Buddha from Gandhara, c. 2nd–3rd century C.E., schist (Tokyo National Museum, photo: public domain)

Buddha from Gandhara, c. 2nd–3rd century C.E., schist (Tokyo National Museum, photo: public domain)

A recurring form in early South Asian art, the halo was used by Indian artists across the region to imbue figures with divine power and authority. Tagore extends this practice to the figure of Bharat Mata, whose halo is a prominent feature of the composition, formed from a pair of concentric circles that radiate outwards from her body into a golden hue. Bharat Mata’s halo, perhaps foremost, recalls the early iconography of the Buddha in South Asia. As seen in early Buddhist sculpture from Gandhara, the Buddha’s enlightened status is often conveyed through circular rays of light which encircle the Buddha’s head like a crown.

Bichitr, margins by Muhammad Sadiq, Jahangir Preferring a Sufi Shaikh to Kings from the "St. Petersburg Album," 1615–18, opaque watercolor, gold and ink on paper, 46.9 x 30.7 cm (National Museum of Asian Art, Washington, D.C.)

Bichitr, margins by Muhammad Sadiq, Jahangir Preferring a Sufi Shaikh to Kings from the “St. Petersburg Album,” 1615–18, opaque watercolor, gold and ink on paper, 46.9 x 30.7 cm (National Museum of Asian Art, Washington, D.C.)

Bharat Mata’s halo also, however, recalls the conventions of 17th-century Mughal manuscript painting, where the halo was used to visualize new conceptions of divine kingship in South Asia. Tagore’s image, in this regard, is reminiscent of allegorical portraits such as Bichitr’s Jahangir Preferring a Sufi Shaikh to Kings and Abu’l Hasan’s Jahangir Embracing Shah Abbas. In such paintings, the halo blurs the Mughal emperor Jahangir’s body with key natural elements, such as the sun and moon, to suggest the sovereign’s kinship with nature and, by extension, his authority over his earthly political rivals.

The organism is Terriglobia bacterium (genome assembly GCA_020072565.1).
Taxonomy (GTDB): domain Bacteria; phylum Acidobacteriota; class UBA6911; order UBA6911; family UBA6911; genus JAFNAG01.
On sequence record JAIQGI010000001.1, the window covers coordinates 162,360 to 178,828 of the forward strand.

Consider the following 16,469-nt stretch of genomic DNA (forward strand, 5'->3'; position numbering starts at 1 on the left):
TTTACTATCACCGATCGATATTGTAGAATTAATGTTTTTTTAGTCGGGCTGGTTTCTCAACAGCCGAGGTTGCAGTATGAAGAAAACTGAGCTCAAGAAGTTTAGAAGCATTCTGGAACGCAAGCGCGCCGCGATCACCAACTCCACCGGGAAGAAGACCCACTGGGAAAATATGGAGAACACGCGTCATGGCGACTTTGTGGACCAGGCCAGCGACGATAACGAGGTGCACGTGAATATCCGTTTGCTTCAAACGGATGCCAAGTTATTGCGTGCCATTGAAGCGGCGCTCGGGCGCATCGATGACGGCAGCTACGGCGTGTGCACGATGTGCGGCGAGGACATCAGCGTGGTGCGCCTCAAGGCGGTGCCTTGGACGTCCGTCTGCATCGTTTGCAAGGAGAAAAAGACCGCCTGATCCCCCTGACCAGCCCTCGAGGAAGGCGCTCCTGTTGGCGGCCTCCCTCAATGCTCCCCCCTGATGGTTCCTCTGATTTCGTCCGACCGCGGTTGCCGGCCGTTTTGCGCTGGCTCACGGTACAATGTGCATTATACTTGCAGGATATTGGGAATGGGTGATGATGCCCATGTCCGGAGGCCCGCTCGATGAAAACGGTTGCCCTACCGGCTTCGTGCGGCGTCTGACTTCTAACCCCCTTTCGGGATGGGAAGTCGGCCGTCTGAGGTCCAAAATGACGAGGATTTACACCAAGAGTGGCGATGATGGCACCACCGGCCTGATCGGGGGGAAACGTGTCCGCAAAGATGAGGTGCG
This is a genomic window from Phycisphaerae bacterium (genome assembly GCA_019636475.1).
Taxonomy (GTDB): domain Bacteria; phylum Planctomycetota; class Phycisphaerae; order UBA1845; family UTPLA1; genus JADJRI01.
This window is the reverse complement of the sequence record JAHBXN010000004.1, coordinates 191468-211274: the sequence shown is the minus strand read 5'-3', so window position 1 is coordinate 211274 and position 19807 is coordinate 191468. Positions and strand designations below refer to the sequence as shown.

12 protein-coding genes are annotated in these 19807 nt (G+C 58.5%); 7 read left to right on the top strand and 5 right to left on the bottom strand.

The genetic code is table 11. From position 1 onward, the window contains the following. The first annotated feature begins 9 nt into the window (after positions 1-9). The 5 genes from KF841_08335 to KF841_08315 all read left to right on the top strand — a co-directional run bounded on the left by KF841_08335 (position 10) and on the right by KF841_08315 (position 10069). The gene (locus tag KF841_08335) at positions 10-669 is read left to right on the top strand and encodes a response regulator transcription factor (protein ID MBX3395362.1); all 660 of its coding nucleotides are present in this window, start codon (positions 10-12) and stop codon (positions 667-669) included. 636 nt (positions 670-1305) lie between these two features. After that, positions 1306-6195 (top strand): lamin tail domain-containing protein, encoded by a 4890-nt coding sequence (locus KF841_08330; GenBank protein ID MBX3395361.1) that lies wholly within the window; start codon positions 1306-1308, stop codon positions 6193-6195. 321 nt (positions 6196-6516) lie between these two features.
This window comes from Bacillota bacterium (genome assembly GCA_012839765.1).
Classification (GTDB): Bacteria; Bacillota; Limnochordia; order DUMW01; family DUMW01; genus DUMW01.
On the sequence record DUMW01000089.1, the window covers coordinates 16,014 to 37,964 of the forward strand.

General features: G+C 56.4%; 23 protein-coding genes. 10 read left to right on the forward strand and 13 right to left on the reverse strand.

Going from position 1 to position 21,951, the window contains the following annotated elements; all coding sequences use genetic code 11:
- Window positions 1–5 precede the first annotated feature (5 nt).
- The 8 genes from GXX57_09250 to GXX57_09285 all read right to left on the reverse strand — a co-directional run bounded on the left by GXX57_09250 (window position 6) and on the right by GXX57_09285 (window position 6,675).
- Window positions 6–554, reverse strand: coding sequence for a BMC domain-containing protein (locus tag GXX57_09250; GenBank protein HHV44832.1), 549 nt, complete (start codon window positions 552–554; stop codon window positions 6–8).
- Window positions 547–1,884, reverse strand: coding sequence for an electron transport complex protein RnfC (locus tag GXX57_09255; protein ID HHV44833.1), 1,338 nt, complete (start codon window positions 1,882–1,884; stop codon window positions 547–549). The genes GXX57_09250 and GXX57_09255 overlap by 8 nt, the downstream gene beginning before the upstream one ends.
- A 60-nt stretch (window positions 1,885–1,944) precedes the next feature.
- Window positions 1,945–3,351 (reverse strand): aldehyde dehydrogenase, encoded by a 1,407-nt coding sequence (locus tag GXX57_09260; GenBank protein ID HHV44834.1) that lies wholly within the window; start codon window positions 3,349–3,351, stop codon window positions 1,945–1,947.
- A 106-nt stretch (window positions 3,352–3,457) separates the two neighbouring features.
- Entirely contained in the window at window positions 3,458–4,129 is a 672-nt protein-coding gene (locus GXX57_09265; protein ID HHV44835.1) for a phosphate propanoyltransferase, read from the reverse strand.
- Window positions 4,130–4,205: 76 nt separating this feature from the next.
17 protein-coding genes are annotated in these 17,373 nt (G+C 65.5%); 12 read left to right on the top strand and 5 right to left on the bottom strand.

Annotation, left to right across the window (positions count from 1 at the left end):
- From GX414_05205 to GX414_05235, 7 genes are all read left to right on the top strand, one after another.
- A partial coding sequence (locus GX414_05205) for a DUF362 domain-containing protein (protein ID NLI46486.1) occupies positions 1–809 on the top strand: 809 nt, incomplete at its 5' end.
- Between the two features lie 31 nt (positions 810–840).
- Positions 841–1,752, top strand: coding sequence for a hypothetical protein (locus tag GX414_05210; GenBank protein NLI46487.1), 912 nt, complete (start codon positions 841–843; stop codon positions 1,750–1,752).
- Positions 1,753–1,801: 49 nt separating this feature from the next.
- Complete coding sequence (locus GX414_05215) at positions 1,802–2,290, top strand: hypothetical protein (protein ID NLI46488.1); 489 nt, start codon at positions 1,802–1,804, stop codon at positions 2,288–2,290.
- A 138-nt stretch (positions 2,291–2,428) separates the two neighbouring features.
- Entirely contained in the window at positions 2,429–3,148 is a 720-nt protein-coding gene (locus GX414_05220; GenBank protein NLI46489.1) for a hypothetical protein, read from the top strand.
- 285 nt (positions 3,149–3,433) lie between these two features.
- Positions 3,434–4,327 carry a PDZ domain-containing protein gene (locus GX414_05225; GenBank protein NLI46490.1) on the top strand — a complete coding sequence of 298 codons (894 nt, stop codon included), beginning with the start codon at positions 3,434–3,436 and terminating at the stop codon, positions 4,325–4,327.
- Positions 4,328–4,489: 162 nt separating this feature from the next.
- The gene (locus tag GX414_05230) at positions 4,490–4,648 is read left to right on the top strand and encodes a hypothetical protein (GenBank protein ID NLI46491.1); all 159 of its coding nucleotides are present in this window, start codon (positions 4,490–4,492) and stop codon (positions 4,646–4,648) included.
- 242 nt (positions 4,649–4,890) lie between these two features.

Lotus flowers (detail), Abanindranath Tagore, Bharat Mata, 1905, gouache, 26.6 x 15.2 cm (Victoria Memorial Hall, Kolkata)

Lotus flowers (detail), Abanindranath Tagore, Bharat Mata, 1905, gouache, 26.6 x 15.2 cm (Victoria Memorial Hall, Kolkata)

The lotus flowers that surround Bharat Mata like a throne place Tagore’s painting in dialogue with other early Buddhist monuments in South Asia, including the Great Stupa at Sanchi. The lotus flower is an important metaphor for the Buddha’s life and teachings, associated with ideas of spiritual purity, enlightenment, and devotion. Such flora is carved in abundance at Sanchi, where it imbues the site’s reliquary architecture and monastic complex with a sacred status becoming of the Buddha and his devotees. In Tagore’s painting, the presence of lotus flowers beneath Bharat Mata’s feet, like her halo, helps to underscore the figure’s ethereal difference and in turn elevate the idea of Indian collectivity. [6]

Durga slays the Buffalo Demon Mahishasura, from the north side of Mahishasuramardini Mandapa, Mamallapuram, Tamil Nadu, India, c. 7th century, granite, approximately 2.4 x 4.6 m (photo: © Arathi Menon, all rights reserved)

Durga slays the Buffalo Demon Mahishasura, from the north side of Mahishasuramardini Mandapa, Mamallapuram, Tamil Nadu, India, c. 7th century, granite, approximately 2.4 x 4.6 m (photo: © Arathi Menon, all rights reserved)